Sunday, January 30, 2011


Too embroiled with the Noir City 9 film festival for a lengthy post, but here's one more slice of the Hall of Fame pie using "superstar seasons" (years where hitters produce an OPS+ of 160 or higher) as a sort of "probabilistic barometer."

First, some facts: there have been 641 hitter-seasons since 1871 where an OPS+ of 160 or higher has been achieved.

As the chart shows (yeah, I got a little carried away with the coloring...), these seasons cluster toward younger players. Almost two-thirds (64.8%) of all 160+ OPS+ seasons occur when the hitter is age 29 or younger.

A side issue that might be of interest is whether there are times when there are more "older hitters" in the mix of "superstar seasons." That might tell us something about artificial aging patterns over the past 15-20 with regards to the still-raging 'roids issue. There were more of these players in the first decade of the 21st century than at any other time in baseball, so it's a topic that will deserve some additional scrutiny. We'll get back to that in a later post.

This post is only about "superstar seasons" and Hall of Fame residency. Let's look at the hitters with at least three 160+ OPS+ seasons in their careers. We've identified the Hall of Famers by listing their names in bold type.

Out of a total of 248 hitters with at least one "superstar season," 86 of them are in the Hall of Fame. (Of course, there are many hitters in the Hall who didn't have such a season--mostly players at the left end of the defensive spectrum.)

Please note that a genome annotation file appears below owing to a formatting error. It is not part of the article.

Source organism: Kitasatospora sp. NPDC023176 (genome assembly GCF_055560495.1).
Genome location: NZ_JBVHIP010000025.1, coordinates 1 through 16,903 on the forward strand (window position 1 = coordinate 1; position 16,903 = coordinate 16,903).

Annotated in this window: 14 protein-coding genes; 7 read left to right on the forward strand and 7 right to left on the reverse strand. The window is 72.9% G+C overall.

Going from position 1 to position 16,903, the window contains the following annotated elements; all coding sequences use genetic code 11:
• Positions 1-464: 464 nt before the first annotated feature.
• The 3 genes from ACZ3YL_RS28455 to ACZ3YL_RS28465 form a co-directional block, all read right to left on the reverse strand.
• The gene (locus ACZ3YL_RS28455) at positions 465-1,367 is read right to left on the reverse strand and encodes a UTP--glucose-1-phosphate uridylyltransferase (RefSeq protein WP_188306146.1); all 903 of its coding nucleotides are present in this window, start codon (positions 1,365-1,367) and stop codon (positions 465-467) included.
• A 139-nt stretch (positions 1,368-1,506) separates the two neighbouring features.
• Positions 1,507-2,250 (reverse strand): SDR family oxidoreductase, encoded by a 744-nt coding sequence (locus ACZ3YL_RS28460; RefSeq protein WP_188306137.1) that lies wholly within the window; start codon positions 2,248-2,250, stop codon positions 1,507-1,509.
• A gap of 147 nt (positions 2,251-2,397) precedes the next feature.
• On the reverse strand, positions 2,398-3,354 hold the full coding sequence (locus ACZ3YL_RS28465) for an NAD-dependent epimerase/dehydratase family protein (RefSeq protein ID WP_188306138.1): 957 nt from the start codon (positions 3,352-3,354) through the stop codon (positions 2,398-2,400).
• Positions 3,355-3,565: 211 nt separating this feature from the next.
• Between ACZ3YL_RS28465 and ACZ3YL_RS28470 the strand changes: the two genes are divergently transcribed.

As is often the case with Hall of Fame voting, the further down we go from "quantity of peak", the murkier things get in terms of who's in and who's out.

Ross Barnes
From this list, however, it's immediately apparent that keeping Barry Bonds out of the Hall of Fame--which seems like a likely scenario at this point in time--is going to be the biggest, fattest omission in the history of meritocracy.

Harry Stovey
A few names from the distant past pop up via this sorting mechanism. The greatest middle infielder in baseball's early days, Ross Barnes, is technically ineligible for the Hall due to career length, but he clearly dominated the game in the 1870s. For historical completeness, Barnes ought to be in.

Likewise, Pete Browning and Harry Stovey, the two dominant hitters in the 1880s, have their cases strengthened considerably via the lens of "superstar seasons."

Pete Browning
80% of the eligible hitters with six to nine "superstar seasons" in their careers are in the Hall of Fame. As is so often the case, my man Dick Allen is one of the folks on this list who's still on the outside looking in. Mark McGwire may be there to keep Dick company for awhile.

A bit under 40% of those with three to five such seasons have been enshrined.

This is just one lens for examining the achievement of hitters, but again it helps delineate where the grey areas in Hall of Fame voting tend to cluster.